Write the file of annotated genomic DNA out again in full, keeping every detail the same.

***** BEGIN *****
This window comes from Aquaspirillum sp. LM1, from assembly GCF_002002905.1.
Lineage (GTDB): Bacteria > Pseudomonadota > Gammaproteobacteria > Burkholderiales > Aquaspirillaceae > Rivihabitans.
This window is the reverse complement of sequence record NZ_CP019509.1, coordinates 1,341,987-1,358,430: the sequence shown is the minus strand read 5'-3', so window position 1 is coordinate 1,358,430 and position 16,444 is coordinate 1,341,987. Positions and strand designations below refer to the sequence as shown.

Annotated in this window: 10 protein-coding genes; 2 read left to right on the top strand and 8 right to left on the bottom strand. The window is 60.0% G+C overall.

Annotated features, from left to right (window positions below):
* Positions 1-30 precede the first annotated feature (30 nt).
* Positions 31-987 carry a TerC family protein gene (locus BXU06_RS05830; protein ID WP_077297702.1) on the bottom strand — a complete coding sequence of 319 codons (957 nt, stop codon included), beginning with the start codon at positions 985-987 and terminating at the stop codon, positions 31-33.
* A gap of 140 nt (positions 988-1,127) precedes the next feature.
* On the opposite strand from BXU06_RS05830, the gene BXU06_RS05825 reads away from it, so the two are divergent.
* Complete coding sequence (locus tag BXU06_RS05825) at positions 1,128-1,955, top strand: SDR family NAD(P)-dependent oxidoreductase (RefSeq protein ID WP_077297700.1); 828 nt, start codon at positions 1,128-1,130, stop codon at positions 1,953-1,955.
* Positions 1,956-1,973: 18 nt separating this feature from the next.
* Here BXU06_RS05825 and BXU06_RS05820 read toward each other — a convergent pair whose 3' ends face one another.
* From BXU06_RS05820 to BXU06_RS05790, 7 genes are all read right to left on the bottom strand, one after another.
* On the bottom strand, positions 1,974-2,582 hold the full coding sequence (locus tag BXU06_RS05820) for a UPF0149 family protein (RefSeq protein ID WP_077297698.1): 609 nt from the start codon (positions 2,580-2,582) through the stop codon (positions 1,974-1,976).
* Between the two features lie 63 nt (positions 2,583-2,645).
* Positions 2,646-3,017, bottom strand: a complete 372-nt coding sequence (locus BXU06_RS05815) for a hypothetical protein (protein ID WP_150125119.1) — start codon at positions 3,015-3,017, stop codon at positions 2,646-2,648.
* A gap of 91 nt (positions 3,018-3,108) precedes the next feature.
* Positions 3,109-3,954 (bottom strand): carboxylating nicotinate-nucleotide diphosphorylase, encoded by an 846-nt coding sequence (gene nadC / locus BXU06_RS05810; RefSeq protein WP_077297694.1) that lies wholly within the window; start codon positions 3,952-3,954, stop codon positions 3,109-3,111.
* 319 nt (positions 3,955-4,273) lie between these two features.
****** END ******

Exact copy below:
This window comes from Aquaspirillum sp. LM1, from assembly GCF_002002905.1.
Lineage (GTDB): Bacteria > Pseudomonadota > Gammaproteobacteria > Burkholderiales > Aquaspirillaceae > Rivihabitans.
This window is the reverse complement of sequence record NZ_CP019509.1, coordinates 1,341,987-1,358,430: the sequence shown is the minus strand read 5'-3', so window position 1 is coordinate 1,358,430 and position 16,444 is coordinate 1,341,987. Positions and strand designations below refer to the sequence as shown.

Annotated in this window: 10 protein-coding genes; 2 read left to right on the top strand and 8 right to left on the bottom strand. The window is 60.0% G+C overall.

Annotated features, from left to right (window positions below):
* Positions 1-30 precede the first annotated feature (30 nt).
* Positions 31-987 carry a TerC family protein gene (locus BXU06_RS05830; protein ID WP_077297702.1) on the bottom strand — a complete coding sequence of 319 codons (957 nt, stop codon included), beginning with the start codon at positions 985-987 and terminating at the stop codon, positions 31-33.
* A gap of 140 nt (positions 988-1,127) precedes the next feature.
* On the opposite strand from BXU06_RS05830, the gene BXU06_RS05825 reads away from it, so the two are divergent.
* Complete coding sequence (locus tag BXU06_RS05825) at positions 1,128-1,955, top strand: SDR family NAD(P)-dependent oxidoreductase (RefSeq protein ID WP_077297700.1); 828 nt, start codon at positions 1,128-1,130, stop codon at positions 1,953-1,955.
* Positions 1,956-1,973: 18 nt separating this feature from the next.
* Here BXU06_RS05825 and BXU06_RS05820 read toward each other — a convergent pair whose 3' ends face one another.
* From BXU06_RS05820 to BXU06_RS05790, 7 genes are all read right to left on the bottom strand, one after another.
* On the bottom strand, positions 1,974-2,582 hold the full coding sequence (locus tag BXU06_RS05820) for a UPF0149 family protein (RefSeq protein ID WP_077297698.1): 609 nt from the start codon (positions 2,580-2,582) through the stop codon (positions 1,974-1,976).
* Between the two features lie 63 nt (positions 2,583-2,645).
* Positions 2,646-3,017, bottom strand: a complete 372-nt coding sequence (locus BXU06_RS05815) for a hypothetical protein (protein ID WP_150125119.1) — start codon at positions 3,015-3,017, stop codon at positions 2,646-2,648.
* A gap of 91 nt (positions 3,018-3,108) precedes the next feature.
* Positions 3,109-3,954 (bottom strand): carboxylating nicotinate-nucleotide diphosphorylase, encoded by an 846-nt coding sequence (gene nadC / locus BXU06_RS05810; RefSeq protein WP_077297694.1) that lies wholly within the window; start codon positions 3,952-3,954, stop codon positions 3,109-3,111.
* 319 nt (positions 3,955-4,273) lie between these two features.